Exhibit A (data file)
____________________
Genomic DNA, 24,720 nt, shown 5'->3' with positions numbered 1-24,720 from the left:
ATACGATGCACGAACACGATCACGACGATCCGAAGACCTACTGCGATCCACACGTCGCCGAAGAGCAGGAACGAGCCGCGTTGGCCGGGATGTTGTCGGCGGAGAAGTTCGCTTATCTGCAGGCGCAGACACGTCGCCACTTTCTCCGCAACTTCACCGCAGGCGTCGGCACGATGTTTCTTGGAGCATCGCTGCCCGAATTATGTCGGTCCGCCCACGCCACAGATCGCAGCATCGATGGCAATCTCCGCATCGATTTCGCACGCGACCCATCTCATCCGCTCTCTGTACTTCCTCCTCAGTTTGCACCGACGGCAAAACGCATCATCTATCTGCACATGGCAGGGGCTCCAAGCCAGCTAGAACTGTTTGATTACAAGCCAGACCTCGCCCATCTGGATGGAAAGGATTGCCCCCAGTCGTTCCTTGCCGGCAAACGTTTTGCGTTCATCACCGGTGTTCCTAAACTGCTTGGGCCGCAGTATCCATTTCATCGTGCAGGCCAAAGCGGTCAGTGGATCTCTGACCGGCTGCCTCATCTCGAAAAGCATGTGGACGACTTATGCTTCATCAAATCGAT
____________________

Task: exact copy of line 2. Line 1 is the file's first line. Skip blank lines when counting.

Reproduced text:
ATACGATGCACGAACACGATCACGACGATCCGAAGACCTACTGCGATCCACACGTCGCCGAAGAGCAGGAACGAGCCGCGTTGGCCGGGATGTTGTCGGCGGAGAAGTTCGCTTATCTGCAGGCGCAGACACGTCGCCACTTTCTCCGCAACTTCACCGCAGGCGTCGGCACGATGTTTCTTGGAGCATCGCTGCCCGAATTATGTCGGTCCGCCCACGCCACAGATCGCAGCATCGATGGCAATCTCCGCATCGATTTCGCACGCGACCCATCTCATCCGCTCTCTGTACTTCCTCCTCAGTTTGCACCGACGGCAAAACGCATCATCTATCTGCACATGGCAGGGGCTCCAAGCCAGCTAGAACTGTTTGATTACAAGCCAGACCTCGCCCATCTGGATGGAAAGGATTGCCCCCAGTCGTTCCTTGCCGGCAAACGTTTTGCGTTCATCACCGGTGTTCCTAAACTGCTTGGGCCGCAGTATCCATTTCATCGTGCAGGCCAAAGCGGTCAGTGGATCTCTGACCGGCTGCCTCATCTCGAAAAGCATGTGGACGACTTATGCTTCATCAAATCGAT